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Comment: Probabilities, Summation (Score 1) 800

by gjh (#46937457) Attached to: Autonomous Car Ethics: If a Crash Is Unavoidable, What Does It Hit?

Options would have to be costed. Many things would feed into that. The problem of course is that for all of those costings, probability multiplied by survivability does not produce a linear outcome of quality of life value; you could assign a value of harm to each individual present, but you could not get a meaningful figure by summation.

Comment: It didn't matter whether it was last year or next (Score 3, Interesting) 306

by gjh (#46823783) Attached to: ARIN Is Down To the Last<nobr> <wbr></nobr>/8 of IPv4 Addresses

It didn't matter whether it was last year or next...IP usage was accelerating into the wall anyway. The GOOD part about this is that now the US is out of addresses certain parts of the Internet industry are more likely to take IPv6 seriously.

Sadly, ISPs in other parts of the world have proven adept at further avoiding the problem by downgrading consumer connections to carrier-grade NAT, so we have another 5 years of eking out of old order before people REALLY have to take notice.

Comment: Monolithic vs. standards (Score 1) 220

by gjh (#44884605) Attached to: Abandoned UK National Health Service IT System Has Cost $16bn... So Far

Surely for a few tens of thousands of pounds, it would have been better to publish and API for storing and modifying the info on (secured) web servers locally in a way that could be indexed and catalogued separately. Then, incentivize private firms to make and sell software to surgeries and hospitals that provide the API. Why do people always go for monolithic top down solutions for these things?

Comment: Clearbooks.co.uk (Score 1) 571

by gjh (#42179773) Attached to: Microsoft Steeply Raising Enterprise Licensing Fees

http://www.clearbooks.co.uk/ - Completely cloud/web based accounting.

Sorry, I have no idea if there is a US version, and of course it it quite specific about taxes and so on. But it was the best day of my software experience life when I switched from SAGE to Clearbooks. Not only does it do everything we need, but it is the first accounts package I have ever seen that anticipates your needs - "this account isn't really suitable for this transaction, your probably want to use x instead". "This is a large capital purchase, so it's been added to your asset register pending approval". OMG it's wonderful!!!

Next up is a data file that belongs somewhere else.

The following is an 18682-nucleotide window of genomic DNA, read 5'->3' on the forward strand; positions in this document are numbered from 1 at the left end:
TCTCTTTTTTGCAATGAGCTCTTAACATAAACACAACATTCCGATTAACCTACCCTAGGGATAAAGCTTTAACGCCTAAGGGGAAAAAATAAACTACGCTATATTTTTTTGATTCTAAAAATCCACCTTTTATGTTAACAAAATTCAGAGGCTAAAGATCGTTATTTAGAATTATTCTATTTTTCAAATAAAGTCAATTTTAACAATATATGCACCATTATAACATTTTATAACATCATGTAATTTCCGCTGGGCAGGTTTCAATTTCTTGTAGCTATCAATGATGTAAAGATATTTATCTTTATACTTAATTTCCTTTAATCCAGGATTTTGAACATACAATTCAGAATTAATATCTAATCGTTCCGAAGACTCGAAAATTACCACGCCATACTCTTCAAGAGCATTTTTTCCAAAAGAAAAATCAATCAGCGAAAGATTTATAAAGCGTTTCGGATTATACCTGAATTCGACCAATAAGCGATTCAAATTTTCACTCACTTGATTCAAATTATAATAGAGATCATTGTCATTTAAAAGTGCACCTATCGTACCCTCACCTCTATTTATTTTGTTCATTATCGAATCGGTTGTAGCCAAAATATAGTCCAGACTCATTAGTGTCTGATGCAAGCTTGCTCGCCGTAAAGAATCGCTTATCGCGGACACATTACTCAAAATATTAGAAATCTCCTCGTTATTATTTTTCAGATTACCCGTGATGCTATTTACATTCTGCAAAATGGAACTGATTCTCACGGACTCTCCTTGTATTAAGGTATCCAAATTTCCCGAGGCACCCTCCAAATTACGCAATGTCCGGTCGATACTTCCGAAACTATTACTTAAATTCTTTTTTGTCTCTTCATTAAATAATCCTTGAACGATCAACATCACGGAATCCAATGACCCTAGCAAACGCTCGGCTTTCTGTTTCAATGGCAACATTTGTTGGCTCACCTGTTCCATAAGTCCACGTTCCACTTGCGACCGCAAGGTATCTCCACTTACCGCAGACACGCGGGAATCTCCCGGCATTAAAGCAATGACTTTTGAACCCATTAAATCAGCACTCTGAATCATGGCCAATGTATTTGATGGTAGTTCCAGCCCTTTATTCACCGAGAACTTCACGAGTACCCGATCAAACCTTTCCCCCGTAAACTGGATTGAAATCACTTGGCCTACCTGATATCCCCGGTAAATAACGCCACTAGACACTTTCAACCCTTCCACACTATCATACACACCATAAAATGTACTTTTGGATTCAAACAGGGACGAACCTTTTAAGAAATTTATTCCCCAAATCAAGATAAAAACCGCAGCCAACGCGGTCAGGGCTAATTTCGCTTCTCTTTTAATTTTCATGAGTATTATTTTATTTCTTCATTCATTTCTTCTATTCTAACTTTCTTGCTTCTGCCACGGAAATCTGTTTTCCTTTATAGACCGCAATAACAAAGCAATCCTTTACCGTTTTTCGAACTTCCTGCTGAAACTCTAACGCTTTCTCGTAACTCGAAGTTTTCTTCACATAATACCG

Yes, I'm an evangelist. Most accounting packages are so bad that it's like night and day when you see a good one. It includes...
- PAYE (uk equivalent of withholding)
- VAT (EU equivalent of sales tax)
- automated monthly importing of bank statements direct from bank websites
- automated matching of statement items with purchases and vendors
- automated asset management and depreciation
- automated filing of govt tax forms for VAT, corporation tax and others
- multicurrency, + international transactions in line with tax rules
- quicky stuff like small business flat rate VAT, agricultural taxes, partnership tax rules, etc etc

I may no longer actually need an accountant. I could never say that with other software. With this, I am beginning to think that he adds no value whatsoever.

Comment: Code and extension trading...? (Score 1) 173

by gjh (#41899267) Attached to: David Braben Kickstarts an <em>Elite</em> Reboot

Tell you what I always wanted in a remake of Élite... nerd tools. An extension API, allowing scripts, GUIs/HUDs and possibly external connectivity. And the same facility to trade code and attachments that you see in something like Second Life.

Imagine....
- The universe really IS newtonian, but you can develop and trade control systems that make it appear otherwise and apply directed power to compensate for unwelcome inertia
- Bots, autopilots, combat aids
- Buy extra ships, develop swarm/formation flying control systems

What? Is this a desirable mash up? To me, it's the logical conclusion of real trading and real newtonian physics. Give the society the real ability to develop and create.

The challenge is to make sure that automated things don't dominate, and to create a playing society that can police the worst renegades. Rules are enforced by players, with bounties etc..

Privacy

Kickstarter Leaves Project Ideas Exposed 56

Posted by Soulskill
from the i-just-had-70,000-great-ideas dept.
netbuzz writes "Crowd-funding startup Kickstarter is taking a public-relations hit today after it was reported that some 70,000 not-yet-public project ideas were left exposed on the company's Web site for more than two weeks. Kickstarter insists that no financial information was compromised and that only a few dozen of the projects were actually accessed. 'Obviously our users' data is incredibly important to us, the company said in a blog post. 'Even though limited information was made accessible through this bug, it is completely unacceptable.'"